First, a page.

The past is never past in Sevastopol. It waves from flagpoles and drapes the parade stand on patriotic holidays. It finds sanctuary in war monuments and is posted on signs: Lenin Square, Heroes of Stalingrad Street, Cinema Moscow. It even simmers in a pot of borscht.
Take Galina Onischenko's version of the eastern European staple. "This is Russian borscht," she said, setting down a porcelain bowl of "green" or summer borscht with its dill-flecked mosaic of beets, carrots, and potatoes. "No lard with garlic like they put in Ukrainian borscht."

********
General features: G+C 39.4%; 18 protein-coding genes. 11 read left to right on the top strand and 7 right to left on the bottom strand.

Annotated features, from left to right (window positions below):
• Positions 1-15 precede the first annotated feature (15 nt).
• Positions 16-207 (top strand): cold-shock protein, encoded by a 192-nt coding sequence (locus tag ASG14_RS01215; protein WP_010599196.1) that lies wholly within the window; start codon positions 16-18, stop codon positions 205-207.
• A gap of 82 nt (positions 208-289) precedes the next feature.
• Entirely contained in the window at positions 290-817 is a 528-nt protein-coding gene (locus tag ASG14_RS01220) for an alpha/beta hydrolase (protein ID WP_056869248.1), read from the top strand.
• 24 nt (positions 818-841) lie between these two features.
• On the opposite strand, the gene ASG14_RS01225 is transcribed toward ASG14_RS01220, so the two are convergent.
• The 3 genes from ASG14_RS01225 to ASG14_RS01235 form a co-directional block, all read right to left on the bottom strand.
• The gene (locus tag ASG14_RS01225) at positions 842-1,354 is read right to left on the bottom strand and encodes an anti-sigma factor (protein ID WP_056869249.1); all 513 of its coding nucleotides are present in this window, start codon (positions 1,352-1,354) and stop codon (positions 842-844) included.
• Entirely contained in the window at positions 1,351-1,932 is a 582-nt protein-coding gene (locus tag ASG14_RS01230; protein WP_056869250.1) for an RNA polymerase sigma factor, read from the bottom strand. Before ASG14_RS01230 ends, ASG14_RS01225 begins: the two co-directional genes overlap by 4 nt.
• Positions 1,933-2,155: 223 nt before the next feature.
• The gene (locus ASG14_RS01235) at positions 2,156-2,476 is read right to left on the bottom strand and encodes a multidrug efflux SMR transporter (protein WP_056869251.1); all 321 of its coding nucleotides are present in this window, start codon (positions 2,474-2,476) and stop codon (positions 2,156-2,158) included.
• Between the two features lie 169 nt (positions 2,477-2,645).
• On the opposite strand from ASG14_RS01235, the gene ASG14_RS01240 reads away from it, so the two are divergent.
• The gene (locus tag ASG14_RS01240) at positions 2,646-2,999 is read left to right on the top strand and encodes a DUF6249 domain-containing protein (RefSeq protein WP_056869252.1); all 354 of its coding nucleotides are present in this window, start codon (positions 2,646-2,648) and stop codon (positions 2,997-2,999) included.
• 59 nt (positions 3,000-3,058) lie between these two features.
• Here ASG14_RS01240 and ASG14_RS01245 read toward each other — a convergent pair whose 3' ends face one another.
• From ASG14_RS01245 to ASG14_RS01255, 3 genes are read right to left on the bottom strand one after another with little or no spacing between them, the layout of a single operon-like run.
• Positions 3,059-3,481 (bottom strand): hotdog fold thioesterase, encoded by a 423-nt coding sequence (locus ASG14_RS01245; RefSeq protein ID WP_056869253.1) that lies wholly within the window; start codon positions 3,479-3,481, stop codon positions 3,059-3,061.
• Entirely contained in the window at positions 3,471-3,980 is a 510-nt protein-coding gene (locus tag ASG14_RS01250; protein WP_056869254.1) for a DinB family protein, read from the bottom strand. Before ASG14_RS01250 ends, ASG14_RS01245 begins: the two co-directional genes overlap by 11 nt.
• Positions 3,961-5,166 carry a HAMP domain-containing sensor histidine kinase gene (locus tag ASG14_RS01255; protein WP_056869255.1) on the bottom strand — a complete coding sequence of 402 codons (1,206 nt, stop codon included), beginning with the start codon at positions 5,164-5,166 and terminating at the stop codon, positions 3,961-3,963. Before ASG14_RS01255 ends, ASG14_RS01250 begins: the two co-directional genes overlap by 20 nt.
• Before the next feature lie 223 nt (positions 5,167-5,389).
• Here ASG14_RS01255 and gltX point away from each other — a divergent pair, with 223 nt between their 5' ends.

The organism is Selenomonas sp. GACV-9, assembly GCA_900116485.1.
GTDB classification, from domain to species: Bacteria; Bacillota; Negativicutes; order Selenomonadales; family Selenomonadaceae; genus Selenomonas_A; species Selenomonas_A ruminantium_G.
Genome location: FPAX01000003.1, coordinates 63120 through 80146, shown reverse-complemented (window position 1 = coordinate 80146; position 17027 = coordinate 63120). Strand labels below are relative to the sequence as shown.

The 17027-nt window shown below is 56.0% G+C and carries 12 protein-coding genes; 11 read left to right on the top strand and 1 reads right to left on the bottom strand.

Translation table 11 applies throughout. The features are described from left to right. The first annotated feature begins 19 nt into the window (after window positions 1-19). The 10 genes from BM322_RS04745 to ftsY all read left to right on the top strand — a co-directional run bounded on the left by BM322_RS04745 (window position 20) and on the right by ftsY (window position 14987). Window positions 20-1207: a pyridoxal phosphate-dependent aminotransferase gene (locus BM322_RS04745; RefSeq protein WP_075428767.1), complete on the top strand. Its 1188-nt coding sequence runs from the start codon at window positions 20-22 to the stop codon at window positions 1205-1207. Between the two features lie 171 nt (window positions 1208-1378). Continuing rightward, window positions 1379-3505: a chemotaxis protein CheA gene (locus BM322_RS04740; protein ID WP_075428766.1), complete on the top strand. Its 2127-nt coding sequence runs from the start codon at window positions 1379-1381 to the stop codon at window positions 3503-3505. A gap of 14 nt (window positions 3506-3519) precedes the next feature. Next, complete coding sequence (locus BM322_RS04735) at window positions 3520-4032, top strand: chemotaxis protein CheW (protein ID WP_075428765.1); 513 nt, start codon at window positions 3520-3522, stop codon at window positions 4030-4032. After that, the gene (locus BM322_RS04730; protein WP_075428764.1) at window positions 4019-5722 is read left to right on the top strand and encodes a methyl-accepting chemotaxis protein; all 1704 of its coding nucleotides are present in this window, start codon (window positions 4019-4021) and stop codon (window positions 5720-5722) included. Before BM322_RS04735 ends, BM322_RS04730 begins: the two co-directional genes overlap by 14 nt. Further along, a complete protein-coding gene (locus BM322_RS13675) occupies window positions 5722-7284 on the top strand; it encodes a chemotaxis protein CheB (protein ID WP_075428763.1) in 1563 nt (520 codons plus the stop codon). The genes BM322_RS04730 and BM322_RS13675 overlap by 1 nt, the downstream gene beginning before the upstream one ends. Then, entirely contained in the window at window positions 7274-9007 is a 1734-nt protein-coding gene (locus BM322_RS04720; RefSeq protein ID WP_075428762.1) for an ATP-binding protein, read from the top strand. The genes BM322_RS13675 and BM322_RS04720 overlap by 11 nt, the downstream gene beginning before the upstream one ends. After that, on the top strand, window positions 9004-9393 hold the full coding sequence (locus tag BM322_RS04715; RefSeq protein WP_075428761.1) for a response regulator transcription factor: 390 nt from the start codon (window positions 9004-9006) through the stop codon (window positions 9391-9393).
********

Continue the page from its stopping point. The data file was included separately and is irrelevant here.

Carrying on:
Galina, a 70-year-old grandmother with a cumulous cloud of white hair and stern, cornflower blue eyes, had returned to her fifth-floor walk-up from marching down Lenin Street waving a Soviet Navy flag in support of her beloved Black Sea Fleet. "Sevastopol is a Russian city, and we will never put up with the fact that Ukraine is in charge," she said.